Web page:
In this article, let’s see what PowerShell modules are and how they help system administrators & developers in automation of regular and routine tasks.

Here is the typical definition of a module

module is a set of related Windows PowerShell functionalities that can be dynamic or persist on disk. Modules that persist on disk are referenced, loaded, and persisted as script modules, binary modules, or manifest modules. Unlike snap-ins, the members of these modules can include cmdlets, providers, functions, variables, aliases, and much more.

There are different types of PowerShell Modules like

  • Script Modules
  • Binary Modules
  • Manifest Modules
  • Dynamic Modules

You can go through this MSDN LINK for more detailed description of different PowerShell modules

In simple terms a module is nothing but a kind of header library as in C programming. Each module contains different set of cmdlets to perform different actions based on the application used.

So, before we want to use/manage the application from PowerShell it is required to import/save/store the module files/binaries in local disk or a shared drive.  These modules can be stored in user’s My documents or system root drive where PowerShell is installed.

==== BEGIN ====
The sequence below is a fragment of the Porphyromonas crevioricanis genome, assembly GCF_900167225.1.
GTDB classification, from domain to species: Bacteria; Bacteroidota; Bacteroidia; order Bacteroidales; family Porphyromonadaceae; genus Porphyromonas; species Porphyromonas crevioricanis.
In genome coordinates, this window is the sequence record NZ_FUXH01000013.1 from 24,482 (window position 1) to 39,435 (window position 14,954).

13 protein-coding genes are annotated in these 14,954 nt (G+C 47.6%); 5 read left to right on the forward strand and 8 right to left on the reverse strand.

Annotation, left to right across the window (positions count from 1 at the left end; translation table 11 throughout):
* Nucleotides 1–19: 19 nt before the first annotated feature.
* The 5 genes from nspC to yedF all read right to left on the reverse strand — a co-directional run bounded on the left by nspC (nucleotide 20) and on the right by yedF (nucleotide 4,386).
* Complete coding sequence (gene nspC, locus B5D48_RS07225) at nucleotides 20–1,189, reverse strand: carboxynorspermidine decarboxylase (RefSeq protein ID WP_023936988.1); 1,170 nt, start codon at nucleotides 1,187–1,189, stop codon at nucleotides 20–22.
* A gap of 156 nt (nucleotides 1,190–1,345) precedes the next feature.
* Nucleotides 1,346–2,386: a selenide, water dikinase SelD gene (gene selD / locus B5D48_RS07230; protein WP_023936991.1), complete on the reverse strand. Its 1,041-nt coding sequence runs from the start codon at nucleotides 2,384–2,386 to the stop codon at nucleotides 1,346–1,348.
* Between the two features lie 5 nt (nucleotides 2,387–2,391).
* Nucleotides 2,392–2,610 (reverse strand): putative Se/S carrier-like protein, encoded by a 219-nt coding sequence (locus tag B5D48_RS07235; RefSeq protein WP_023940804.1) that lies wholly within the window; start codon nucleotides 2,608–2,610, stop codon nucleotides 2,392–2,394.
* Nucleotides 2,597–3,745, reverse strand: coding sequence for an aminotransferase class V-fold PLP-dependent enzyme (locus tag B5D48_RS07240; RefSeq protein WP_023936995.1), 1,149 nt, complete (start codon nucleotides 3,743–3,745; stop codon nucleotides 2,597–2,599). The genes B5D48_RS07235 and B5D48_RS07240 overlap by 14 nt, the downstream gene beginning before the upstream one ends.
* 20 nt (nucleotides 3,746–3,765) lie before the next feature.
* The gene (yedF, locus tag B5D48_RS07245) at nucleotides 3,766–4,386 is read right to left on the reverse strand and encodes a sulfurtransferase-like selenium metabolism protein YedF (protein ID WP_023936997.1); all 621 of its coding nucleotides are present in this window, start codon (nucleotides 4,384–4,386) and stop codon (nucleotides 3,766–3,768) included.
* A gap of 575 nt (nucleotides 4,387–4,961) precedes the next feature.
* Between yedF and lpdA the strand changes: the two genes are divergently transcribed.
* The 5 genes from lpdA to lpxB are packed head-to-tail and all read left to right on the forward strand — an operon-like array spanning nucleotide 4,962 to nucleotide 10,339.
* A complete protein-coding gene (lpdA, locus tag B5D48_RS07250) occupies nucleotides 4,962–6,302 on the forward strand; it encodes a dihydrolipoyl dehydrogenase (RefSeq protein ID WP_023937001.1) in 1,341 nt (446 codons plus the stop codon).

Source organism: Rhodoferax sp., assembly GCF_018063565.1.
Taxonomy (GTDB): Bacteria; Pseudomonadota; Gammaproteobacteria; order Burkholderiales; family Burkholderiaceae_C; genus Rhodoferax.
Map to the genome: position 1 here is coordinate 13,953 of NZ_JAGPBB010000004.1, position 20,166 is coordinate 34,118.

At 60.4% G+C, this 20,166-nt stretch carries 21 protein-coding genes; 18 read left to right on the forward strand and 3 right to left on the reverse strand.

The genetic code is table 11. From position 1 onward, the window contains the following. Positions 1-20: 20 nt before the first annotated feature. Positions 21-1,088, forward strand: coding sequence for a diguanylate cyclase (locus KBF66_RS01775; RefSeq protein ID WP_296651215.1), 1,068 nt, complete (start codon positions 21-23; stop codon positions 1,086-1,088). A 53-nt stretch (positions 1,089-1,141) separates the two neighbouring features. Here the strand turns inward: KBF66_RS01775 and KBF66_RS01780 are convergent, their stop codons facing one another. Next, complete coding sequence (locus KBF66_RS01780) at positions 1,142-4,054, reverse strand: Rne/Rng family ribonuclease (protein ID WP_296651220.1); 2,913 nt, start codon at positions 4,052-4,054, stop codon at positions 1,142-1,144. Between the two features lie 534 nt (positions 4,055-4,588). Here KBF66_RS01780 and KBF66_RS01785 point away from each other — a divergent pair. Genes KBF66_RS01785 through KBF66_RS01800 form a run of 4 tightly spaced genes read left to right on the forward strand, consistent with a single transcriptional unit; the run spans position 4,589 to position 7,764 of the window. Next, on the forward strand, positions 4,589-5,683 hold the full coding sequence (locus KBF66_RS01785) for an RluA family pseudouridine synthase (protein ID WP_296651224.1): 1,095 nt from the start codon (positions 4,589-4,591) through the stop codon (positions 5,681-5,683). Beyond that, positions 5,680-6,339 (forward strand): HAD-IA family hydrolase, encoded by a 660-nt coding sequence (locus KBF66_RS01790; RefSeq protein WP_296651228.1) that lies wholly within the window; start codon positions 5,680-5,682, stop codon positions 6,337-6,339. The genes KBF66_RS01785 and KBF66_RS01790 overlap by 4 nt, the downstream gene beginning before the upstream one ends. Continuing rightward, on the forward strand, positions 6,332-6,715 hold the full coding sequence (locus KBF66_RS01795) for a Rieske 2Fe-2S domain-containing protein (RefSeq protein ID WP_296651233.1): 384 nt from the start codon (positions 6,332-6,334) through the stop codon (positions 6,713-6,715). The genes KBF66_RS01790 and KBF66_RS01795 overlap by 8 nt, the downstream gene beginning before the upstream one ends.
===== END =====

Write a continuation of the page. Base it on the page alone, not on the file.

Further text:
Remember, you need to have administrator privileges to store in system root folder. Here are few commands

Import-Module – Use this command to import any module into PowerShell session.

Get-Module – Lists out the information of all modules that have been or that can be imported to current PowerShell session.

Remove-Module – Removes module from current PowerShell session.

Before installing/importing any module the execution policy have to be set as unrestricted in the PowerShell session.


To list out the existing modules in the library,


So, you can directly import any of the existing modules by using import-module cmdlets. But in case you want to import any other module, you need to first download and copy to the any of the folders mentioned above.

In next article let’s learn few basic cmdlets and start writing small scripts.

Happy Learning !!!

 Link to first article


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